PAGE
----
Mapping Primate Species : getting the best out of your data

11th August 2021

For decades primate species have roamed around the globe in the wild. In Great Britain, these primate species are known for primarily being found in enclosed spaces such as zoo’s and play an important part in attracting thousands of visitors each year. BUT, did you think about a home for them in your own back garden? Yes, that’s right, around 4,000-5,000 primates from marmosets, tamarins, capuchins, squirrel monkeys, lemurs and other primates are legally kept as pets across Great Britain.

The Dangerous Wild Animals Act (DWA) is an important piece of legislation that dates back to 1976. It states that licenses should be obtained in possession of any animal listed under this act. Primate species are generally included under this act, however, a lot of these primates do not require a license, so the estimate is much greater than we think.

Here is a brief analysis of how I used ArcGIS Pro to map out primate populations in Great Britain whilst reflecting on some smarter cartographic enhancements to tell my story.

9 cartoon primate species

Searching for the right data

Over the past year or so it has become a topic of conversation for many that a ban on all primate species set by the UK government is predicted to come into action. Born Free Foundation, a charity that is passionate about wild animal welfare and compassionate conservation has been collating and analysing DWA data for over 20 years.

In 2020, Born Free obtained information on license holdings for exotic animals from Local Authorities around Great Britain using freedom of information requests.  They received 364 responses out of 371 and were able to interactively map out the regions of Great Britain and where a range of Dangerous Wild Animals live. This map has successfully been implemented on their website.

Once the data was obtained I analysed these results further using ArcGIS Pro, I started by uploading this raw data (CSV) and performed a ‘add join’ to a public Local Authorities dataset around the UK to apply spatial meaning to my data.

csv excel file of raw primate dataBefore

The first map looks at a simple overview of the local authorities (LA) and the number of primate species. Using the GB Dark Grey Basemap, I overlaid various red gradients which indicate high and low LA areas of primate species with the highest being 46.
















On my first draft of exploring the dataset, I could explore which areas had higher rates of primate species but from a cartographic lens nothing, in particular, stood out to me. To enhance my cartographic skills further I went back to my raw dataset and looked more closely at trying to pick out trends such as the most common species, top 5 primates, etc.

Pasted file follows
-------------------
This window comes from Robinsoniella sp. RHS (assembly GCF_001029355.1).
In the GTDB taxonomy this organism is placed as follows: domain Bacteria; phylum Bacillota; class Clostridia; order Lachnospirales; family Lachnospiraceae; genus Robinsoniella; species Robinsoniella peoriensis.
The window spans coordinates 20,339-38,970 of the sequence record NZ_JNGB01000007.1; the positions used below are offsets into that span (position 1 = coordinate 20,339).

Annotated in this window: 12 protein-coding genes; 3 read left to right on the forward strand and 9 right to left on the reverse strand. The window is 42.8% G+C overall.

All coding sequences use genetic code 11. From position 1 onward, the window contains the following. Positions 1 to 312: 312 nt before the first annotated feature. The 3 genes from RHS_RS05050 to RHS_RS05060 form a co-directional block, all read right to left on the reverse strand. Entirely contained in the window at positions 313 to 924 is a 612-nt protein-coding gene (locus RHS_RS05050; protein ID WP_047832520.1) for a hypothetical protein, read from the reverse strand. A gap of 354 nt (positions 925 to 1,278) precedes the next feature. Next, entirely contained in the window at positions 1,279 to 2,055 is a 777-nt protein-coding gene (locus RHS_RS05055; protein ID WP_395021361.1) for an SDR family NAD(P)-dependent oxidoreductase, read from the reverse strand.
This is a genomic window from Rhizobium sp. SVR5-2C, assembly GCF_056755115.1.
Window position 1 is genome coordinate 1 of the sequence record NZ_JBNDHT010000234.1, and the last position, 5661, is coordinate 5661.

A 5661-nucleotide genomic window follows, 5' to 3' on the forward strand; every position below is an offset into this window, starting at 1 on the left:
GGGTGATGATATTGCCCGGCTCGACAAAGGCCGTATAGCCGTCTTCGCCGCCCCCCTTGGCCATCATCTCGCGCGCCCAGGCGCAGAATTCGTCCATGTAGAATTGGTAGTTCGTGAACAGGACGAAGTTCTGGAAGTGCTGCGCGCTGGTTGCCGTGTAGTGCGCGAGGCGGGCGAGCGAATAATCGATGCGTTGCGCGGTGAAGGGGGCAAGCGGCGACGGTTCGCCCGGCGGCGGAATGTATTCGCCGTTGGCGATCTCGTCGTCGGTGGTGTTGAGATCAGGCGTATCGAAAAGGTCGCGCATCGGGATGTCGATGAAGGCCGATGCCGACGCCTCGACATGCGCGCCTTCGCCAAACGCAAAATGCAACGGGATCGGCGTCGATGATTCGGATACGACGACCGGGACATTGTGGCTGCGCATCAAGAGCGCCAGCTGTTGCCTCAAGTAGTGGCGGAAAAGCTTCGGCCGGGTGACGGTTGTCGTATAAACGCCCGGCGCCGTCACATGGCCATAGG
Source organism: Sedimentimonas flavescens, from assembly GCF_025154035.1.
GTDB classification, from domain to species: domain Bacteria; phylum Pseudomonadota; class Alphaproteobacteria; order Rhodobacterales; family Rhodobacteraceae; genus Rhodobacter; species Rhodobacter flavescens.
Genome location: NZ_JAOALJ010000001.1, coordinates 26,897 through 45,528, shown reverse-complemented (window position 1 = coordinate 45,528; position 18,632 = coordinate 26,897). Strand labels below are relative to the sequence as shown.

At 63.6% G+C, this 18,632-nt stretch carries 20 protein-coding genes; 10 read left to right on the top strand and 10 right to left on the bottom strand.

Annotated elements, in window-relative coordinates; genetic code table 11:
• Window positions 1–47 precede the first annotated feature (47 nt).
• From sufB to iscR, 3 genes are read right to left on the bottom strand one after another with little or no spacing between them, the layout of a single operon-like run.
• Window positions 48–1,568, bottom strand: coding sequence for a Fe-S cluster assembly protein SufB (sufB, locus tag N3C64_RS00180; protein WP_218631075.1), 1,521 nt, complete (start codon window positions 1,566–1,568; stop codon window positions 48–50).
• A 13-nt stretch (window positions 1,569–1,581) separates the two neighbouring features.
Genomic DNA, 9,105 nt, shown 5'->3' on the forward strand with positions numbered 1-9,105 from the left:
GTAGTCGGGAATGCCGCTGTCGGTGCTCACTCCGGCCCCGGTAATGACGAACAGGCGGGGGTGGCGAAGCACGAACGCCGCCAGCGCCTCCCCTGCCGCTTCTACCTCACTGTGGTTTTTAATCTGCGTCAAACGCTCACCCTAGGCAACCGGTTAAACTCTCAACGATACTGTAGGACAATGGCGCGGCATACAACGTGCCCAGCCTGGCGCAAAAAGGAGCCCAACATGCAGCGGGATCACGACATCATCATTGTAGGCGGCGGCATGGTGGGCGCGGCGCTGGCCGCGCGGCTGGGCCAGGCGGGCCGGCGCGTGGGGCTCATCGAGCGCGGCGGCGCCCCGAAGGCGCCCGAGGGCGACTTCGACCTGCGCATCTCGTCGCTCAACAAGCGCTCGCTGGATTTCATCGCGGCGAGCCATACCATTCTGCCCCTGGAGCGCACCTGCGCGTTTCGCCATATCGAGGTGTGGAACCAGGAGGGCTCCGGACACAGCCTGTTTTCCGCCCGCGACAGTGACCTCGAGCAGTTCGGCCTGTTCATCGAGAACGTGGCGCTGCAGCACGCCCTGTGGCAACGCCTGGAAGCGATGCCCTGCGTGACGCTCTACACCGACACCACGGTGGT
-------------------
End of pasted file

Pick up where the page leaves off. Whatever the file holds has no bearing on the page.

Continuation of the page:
On exploring the data, I began to extract the most common primate species in each Local Authority and mapped out these trends using the same workflow as before.


When dealing with a lot of different layers for the data process it creates more room for minor errors which can affect the overall appearance of the map. The number of layers also tended to look quite cluttered, so the data needed to be managed correctly.

The main focus of the analysis that I wanted to look at was the breakdown of the most popular primate species that are privately owned.

Understanding the Map







The ownership of Lemurs was by far the most popular choice of pet to own with over 150 in Great Britain. Out of that 150, there were 70 Ring-tailed Lemurs which took the lead in the most common privately owned primate and 39 Capuchin Monkeys. I decided to include all other lemur and monkey species on my map considering the rate was so high. The data was pretty extensive so it was also an easy way for people to understand the extent of this ownership.

When picking out the colour schemes for my next map it was important to make some effective choices that suited the theme of the story. I went for hex colours that were of a similar shade to nature with neutral tones of greens and beige.


Each of the 4 layers was manually uploaded from different CSV files to build up the visual layers on the final output. I manually inserted silhouette animal images of primates so that it was easy to locate which local authority region they were located in and it helped add a nice cartographic touch to the map.


















Hopefully, this map has given you some cartographic insight into why building the right map is important for your story. For more tips and tricks on cartography, you can find more blogs on our website here.